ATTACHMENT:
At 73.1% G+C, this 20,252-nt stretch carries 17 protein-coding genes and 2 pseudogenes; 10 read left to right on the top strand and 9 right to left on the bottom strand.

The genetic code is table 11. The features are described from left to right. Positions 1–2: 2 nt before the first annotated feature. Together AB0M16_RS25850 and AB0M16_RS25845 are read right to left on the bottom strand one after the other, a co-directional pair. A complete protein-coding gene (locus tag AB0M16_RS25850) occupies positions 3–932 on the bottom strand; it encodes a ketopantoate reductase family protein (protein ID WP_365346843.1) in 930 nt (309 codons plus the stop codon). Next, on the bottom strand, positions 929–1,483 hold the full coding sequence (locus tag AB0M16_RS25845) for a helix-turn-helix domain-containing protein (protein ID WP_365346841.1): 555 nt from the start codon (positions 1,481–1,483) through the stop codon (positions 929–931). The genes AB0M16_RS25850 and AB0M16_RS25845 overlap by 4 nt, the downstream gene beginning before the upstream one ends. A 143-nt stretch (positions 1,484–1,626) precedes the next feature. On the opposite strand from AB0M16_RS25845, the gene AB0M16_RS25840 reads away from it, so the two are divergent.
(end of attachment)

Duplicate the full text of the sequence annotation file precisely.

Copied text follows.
At 73.1% G+C, this 20,252-nt stretch carries 17 protein-coding genes and 2 pseudogenes; 10 read left to right on the top strand and 9 right to left on the bottom strand.

The genetic code is table 11. The features are described from left to right. Positions 1–2: 2 nt before the first annotated feature. Together AB0M16_RS25850 and AB0M16_RS25845 are read right to left on the bottom strand one after the other, a co-directional pair. A complete protein-coding gene (locus tag AB0M16_RS25850) occupies positions 3–932 on the bottom strand; it encodes a ketopantoate reductase family protein (protein ID WP_365346843.1) in 930 nt (309 codons plus the stop codon). Next, on the bottom strand, positions 929–1,483 hold the full coding sequence (locus tag AB0M16_RS25845) for a helix-turn-helix domain-containing protein (protein ID WP_365346841.1): 555 nt from the start codon (positions 1,481–1,483) through the stop codon (positions 929–931). The genes AB0M16_RS25850 and AB0M16_RS25845 overlap by 4 nt, the downstream gene beginning before the upstream one ends. A 143-nt stretch (positions 1,484–1,626) precedes the next feature. On the opposite strand from AB0M16_RS25845, the gene AB0M16_RS25840 reads away from it, so the two are divergent.